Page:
In the beginning there was Radio, the Phonograph, and Live Music. Radio was A.M., the records were shellac 78's, and the live music was in its' golden age of the Big Bands. The time was the early 1940's and the times were frightening. World War II had started and suddenly everything was in short supply. Records were available as were the Phonograph needles which had to be changed after each ten records. Radio was free and with a decent antenna you could get most stations and tune into The Lone Ranger, the Green Hornet, Grand Central Station, and even several of the Big Bands which would broadcast from the Starlight Room in New York and other locations in major cities. My brother and I would often take turns holding the flimsy antenna wire for the A.M. radio, as it improved reception. You could ground the wire to a radiator pipe and use the whole house plumbing, if you could scratch a bare spot on the silver painted pipe without being caught by the parents. We had two radios. One was a table model while the other was in a large wooden cabinet that claimed to tune in short wave (but we never got anything but static). The phonograph was a wind-up affair, and as I grew old enough I was permitted to be the D.J. and switch records and change needles at the popular get-togethers at our home. My Dad had been hooked on semi-classics and my brothers and sister were hooked on popular music. This resulted in an interesting mix of music. Technology was crude and remained as such until well after World War II was over.
After the War, thousands of young men and women were able to get re-aquatinted and the Big Bands were thriving in New York City. You could get to The Roxy, the Paramount, or the Capital Theater and see a movie and a Big Band on the stage - live! My older brother who was recently home from the War treated me to many trips to Manhattan for a Saturday Show. I can't remember the movies we saw, but the bands!!! Where to start - Harry James, The Dorseys, Artie Shaw, Benny Goodman even Spike Jones (pictured right)! At age ten or eleven it was close to heaven to see the bands bathed in colored spotlights and hear the great music as it filled the theater. Most bands had a singer that was considered part of the orchestra. Often they would sit quietly on one side, stood up and sang their song, then sat down again until it was once again their turn to sing. Frequently, very famous singers would team up with bands on tour. My then girlfriend (now wife) and I clearly remember waiting four hours on line at the New York Paramount where we saw Tommy Dorsey with Frank Sinatra - for $2.50 a ticket! Music and Dance was everywhere and everyone wanted more. The old 78's could hold less than three minutes of tunes. It took two sides of a 12" shellac record to do "Sing, Sing, Sing", and it was worth it! Gene Kruppa on drums, Harry James on the horn, Lionel Hampton and so many great side-men. Something had to be done to record and preserve this great stuff. Oh, yes, Beethoven's First took eight sides of those easy to break 12 inchers!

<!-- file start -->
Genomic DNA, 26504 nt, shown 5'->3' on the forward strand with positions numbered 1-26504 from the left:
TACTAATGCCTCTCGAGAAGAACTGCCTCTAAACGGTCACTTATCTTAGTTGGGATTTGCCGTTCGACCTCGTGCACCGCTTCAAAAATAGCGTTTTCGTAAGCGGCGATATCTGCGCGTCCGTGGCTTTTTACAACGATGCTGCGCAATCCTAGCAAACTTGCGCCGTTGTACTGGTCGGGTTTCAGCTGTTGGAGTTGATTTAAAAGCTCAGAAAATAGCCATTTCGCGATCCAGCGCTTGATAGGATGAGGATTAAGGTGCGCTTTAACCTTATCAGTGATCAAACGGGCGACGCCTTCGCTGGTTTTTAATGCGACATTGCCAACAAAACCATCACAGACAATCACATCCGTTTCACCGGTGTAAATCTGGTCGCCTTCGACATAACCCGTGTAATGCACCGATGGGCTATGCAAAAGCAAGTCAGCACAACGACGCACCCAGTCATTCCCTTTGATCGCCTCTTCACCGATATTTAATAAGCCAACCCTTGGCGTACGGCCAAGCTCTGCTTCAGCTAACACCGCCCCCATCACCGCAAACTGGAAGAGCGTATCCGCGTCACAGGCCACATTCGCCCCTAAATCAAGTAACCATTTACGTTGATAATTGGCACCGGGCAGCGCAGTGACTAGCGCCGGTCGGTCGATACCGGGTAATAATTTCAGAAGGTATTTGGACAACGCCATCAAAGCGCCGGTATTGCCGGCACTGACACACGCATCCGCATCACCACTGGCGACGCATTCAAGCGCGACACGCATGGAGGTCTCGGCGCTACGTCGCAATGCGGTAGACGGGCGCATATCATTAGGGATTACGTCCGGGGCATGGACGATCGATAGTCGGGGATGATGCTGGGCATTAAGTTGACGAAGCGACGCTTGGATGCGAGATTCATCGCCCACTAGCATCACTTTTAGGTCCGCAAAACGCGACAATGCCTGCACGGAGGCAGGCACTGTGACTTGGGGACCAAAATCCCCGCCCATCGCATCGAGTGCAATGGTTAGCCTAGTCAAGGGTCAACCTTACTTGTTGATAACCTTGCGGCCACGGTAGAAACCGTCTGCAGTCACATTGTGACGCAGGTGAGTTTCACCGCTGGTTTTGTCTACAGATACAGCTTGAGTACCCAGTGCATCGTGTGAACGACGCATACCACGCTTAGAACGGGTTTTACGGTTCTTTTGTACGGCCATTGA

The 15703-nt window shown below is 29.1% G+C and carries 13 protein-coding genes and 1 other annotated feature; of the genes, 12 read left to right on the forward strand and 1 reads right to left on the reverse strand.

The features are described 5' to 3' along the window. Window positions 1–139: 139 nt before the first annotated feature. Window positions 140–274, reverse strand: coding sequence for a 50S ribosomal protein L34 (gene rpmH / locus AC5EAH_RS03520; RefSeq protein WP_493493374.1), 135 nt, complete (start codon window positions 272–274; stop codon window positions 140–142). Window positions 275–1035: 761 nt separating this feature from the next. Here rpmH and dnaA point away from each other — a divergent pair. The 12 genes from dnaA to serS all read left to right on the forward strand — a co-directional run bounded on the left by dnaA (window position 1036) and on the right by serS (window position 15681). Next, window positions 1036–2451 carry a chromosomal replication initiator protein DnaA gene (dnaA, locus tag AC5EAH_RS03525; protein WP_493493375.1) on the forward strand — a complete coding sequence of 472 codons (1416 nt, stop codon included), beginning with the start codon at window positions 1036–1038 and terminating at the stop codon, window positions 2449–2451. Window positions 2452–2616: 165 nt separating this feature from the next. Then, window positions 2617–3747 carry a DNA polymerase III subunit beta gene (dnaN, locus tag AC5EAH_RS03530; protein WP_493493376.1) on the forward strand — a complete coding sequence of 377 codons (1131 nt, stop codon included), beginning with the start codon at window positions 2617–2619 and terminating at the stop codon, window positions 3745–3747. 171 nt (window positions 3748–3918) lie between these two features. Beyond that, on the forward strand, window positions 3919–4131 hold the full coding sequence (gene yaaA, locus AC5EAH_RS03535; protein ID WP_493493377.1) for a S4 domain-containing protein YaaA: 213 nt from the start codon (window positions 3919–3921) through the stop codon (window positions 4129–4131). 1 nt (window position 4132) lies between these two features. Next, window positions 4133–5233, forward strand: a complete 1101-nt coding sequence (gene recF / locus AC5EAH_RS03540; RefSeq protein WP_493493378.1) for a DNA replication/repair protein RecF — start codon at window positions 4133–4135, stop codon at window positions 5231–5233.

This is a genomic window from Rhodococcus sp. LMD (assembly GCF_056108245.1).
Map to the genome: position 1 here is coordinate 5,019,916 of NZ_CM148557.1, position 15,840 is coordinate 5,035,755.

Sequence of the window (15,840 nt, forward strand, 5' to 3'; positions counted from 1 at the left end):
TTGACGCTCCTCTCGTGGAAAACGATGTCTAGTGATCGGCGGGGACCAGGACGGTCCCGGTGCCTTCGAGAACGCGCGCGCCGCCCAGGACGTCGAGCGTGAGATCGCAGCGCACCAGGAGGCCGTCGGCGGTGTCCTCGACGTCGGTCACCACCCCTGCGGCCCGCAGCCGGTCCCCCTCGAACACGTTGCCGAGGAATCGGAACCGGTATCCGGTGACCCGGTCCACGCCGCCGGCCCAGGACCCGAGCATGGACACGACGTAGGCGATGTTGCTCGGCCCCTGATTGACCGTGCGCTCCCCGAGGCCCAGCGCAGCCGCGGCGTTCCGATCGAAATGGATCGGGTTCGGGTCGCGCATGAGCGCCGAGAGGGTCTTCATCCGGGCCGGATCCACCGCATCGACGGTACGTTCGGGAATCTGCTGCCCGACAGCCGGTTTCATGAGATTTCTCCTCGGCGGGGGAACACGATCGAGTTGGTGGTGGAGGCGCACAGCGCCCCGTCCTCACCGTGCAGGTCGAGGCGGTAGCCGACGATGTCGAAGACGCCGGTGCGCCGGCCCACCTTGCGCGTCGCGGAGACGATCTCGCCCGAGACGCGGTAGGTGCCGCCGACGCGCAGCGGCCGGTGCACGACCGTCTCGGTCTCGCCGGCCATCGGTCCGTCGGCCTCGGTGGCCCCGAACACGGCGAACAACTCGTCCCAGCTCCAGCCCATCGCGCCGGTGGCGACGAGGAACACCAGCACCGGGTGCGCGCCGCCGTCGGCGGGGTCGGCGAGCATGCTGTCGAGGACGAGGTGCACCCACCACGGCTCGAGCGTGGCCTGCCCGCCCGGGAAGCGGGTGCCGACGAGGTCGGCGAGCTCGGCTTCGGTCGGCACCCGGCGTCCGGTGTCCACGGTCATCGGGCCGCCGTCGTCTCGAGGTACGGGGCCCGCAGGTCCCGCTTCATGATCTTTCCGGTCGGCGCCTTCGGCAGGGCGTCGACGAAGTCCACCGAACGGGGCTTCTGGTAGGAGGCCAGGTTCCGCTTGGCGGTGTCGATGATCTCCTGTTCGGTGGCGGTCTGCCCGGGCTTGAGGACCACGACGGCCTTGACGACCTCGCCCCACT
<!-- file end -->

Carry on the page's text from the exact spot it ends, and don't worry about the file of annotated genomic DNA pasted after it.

The veterans of World War II came home with new skills in radio and radar. They improved on their knowledge by going to college on the G.I. Bill. Technology began to improve and the ever popular electronic tube was still King! Do-it-yourself kits were popular and easily available. They included low powered amplifiers, tuners (a new fancy word for radio), ham radios, and power supplies. Radio Shack, Lafayette, and Heathkit stores were just beginning to appear. F.M. Radio became commercially available, and Columbia (I believe) came out with a Long Playing Record. Beethoven's First now was on two sides of one record! New record players and needles had to be invented and made commercially available to play these records. These morphed into record changers, standard turntables, and cartridges.